I’d never heard of the expression bucket list until the movie, The Bucket List, starring Jack Nicholson and Morgan Freeman, came out.
After that, of course, I had to sit down and make my own bucket list. What I discovered is that I’ve already accomplished most of the items I would have put on my bucket list. For example, I’ve:
- Skydived and parasailed
- Visited China and hiked the Great Wall
- Climbed to the top of a pyramid
- Traveled to Australia and scuba dived the Great Barrier Reef
- Sang the lead in an Opera (as well as several plays)
- Drank coffee in Austria and backpacked through Italy
- Had a picture book published and completed a sci-fi novel…
…to name a few of my bucket list items.
This coming Thursday (a.k.a. Thanksgiving 2012) I’ll be checking off another bucket list item. I’ll be attending the Macy’s Thanksgiving Day parade! Woo Who! I can hardly wait, even though I’m pretty sure it’s going to be crowded, cold, and one of those things (like skydiving) I won’t want to do more than once.
Anyway, thinking about my bucket list made me realize that while it’s cool to think I’ve done all those things…in the end, they are far from the most important moments in my life. In fact, bucket list items are like the settings in a book. Important, yes, but without people to experience them with, empty. I do not feel strong emotions when I look over the bucket list items above. However, when I recall moments, such as the time I returned home, having blown an audition for a part I really wanted, to find my husband and children waiting in the hallway for me with flowers (because they were sure I’d gotten the part), I realize those moments and the people I shared them with, are far more precious and important than anything I could ever accomplish.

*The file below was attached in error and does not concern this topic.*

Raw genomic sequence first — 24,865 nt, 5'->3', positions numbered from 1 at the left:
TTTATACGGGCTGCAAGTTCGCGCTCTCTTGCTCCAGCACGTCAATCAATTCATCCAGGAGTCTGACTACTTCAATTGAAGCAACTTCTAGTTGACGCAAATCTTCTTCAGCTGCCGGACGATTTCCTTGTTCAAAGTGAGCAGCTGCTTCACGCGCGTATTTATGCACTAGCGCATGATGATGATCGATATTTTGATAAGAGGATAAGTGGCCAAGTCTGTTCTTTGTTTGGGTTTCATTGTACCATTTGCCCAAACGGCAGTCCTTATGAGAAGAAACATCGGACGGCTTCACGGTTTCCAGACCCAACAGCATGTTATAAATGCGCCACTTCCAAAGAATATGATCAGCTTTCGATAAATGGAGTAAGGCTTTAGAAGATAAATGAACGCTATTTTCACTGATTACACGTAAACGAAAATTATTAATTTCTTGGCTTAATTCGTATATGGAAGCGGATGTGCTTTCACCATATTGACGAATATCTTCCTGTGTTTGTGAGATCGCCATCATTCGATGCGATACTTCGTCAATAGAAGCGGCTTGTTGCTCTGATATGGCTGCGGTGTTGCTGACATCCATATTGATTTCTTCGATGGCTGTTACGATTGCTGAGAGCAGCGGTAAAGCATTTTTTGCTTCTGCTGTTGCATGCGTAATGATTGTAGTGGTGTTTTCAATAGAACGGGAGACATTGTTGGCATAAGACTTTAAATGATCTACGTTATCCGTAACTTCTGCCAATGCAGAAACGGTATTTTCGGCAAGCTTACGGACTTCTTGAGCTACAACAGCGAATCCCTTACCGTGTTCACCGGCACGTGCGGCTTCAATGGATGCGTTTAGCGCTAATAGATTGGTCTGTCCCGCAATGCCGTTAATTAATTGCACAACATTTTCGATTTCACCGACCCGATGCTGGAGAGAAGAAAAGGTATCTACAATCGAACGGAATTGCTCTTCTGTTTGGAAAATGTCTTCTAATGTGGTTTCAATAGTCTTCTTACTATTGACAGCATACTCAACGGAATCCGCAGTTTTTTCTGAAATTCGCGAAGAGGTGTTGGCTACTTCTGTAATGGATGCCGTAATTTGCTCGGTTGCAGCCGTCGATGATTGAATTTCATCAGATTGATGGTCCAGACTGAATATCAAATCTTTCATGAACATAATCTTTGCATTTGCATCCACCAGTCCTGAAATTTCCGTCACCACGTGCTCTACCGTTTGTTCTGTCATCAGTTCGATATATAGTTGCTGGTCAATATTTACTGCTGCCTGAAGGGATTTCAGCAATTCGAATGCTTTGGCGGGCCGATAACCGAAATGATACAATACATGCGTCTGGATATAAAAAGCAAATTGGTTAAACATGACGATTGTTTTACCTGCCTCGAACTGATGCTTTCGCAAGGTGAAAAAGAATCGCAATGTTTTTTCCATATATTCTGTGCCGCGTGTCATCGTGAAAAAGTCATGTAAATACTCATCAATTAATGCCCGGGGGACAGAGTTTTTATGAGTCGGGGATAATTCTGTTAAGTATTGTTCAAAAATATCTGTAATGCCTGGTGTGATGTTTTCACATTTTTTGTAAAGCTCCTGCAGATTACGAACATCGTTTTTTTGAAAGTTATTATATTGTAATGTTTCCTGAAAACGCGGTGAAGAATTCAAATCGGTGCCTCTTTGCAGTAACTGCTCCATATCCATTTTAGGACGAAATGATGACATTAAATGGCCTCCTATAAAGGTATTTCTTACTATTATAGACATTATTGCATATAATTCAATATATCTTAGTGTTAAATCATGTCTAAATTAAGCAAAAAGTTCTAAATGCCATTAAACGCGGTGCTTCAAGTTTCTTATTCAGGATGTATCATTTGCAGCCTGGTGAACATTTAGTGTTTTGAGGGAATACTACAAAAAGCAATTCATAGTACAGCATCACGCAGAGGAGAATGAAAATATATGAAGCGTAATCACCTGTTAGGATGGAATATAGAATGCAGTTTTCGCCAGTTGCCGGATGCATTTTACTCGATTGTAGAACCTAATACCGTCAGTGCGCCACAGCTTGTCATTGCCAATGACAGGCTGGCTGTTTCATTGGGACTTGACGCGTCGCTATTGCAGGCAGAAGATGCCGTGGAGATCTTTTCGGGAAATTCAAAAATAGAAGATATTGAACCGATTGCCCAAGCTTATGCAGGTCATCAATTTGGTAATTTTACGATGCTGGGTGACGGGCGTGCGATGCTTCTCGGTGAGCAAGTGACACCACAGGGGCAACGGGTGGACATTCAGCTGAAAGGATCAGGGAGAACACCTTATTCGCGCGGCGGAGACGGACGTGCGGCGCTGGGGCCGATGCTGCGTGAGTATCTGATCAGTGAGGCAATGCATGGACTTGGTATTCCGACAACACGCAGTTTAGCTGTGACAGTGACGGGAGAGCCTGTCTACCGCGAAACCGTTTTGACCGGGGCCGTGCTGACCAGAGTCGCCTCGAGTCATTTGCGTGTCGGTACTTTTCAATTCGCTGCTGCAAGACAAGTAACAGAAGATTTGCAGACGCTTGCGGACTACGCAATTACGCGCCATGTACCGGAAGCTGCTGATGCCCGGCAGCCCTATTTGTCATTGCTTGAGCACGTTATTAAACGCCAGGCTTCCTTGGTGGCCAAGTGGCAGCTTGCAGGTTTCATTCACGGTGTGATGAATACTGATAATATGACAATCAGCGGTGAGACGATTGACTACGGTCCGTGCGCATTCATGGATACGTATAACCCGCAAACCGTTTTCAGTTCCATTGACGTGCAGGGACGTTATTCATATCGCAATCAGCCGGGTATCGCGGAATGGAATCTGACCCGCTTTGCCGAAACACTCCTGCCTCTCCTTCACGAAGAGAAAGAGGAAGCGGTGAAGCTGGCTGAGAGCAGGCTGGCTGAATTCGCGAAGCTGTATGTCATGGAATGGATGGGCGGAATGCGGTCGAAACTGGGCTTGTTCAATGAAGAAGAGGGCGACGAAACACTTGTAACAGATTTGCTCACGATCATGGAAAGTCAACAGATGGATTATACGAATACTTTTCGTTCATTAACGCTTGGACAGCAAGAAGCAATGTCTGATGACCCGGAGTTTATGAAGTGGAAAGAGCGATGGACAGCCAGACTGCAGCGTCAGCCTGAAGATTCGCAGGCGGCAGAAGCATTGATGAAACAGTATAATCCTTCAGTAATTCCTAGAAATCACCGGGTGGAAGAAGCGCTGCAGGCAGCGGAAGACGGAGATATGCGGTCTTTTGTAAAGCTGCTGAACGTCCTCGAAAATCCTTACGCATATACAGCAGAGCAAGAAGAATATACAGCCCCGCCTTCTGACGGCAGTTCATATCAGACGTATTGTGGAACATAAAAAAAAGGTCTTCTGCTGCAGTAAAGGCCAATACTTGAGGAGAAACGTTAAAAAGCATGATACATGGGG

Recently, I’ve been cleaning out my office, ridding myself of, among other things, copies of my novel, WHEELS, which I’d printed out to edit. Like most writers, I live in fear of someone finding a printed copy of my manuscript and publishing it before I do. I know, I know—ridiculous! Nevertheless, I’ve been holding onto them. But, now that I’ve published WHEELS, and more important, we are putting our house up for sale, it is time to let go. And, I have. I have gotten rid of every single, marked up, edited edition except one: the copy my daughter read. The copy with her dear little handwriting edits on it and her one-page note taped to the cover telling me how much she loved my book. Once again proving it wasn’t the goal of writing a novel that was important; rather, it was that someone I loved…loved me enough to read it.
You can’t put those moments on a bucket list, because they are almost, always, unexpected. However, as an author, you better have a few of them (along with some really cool settings) in your book!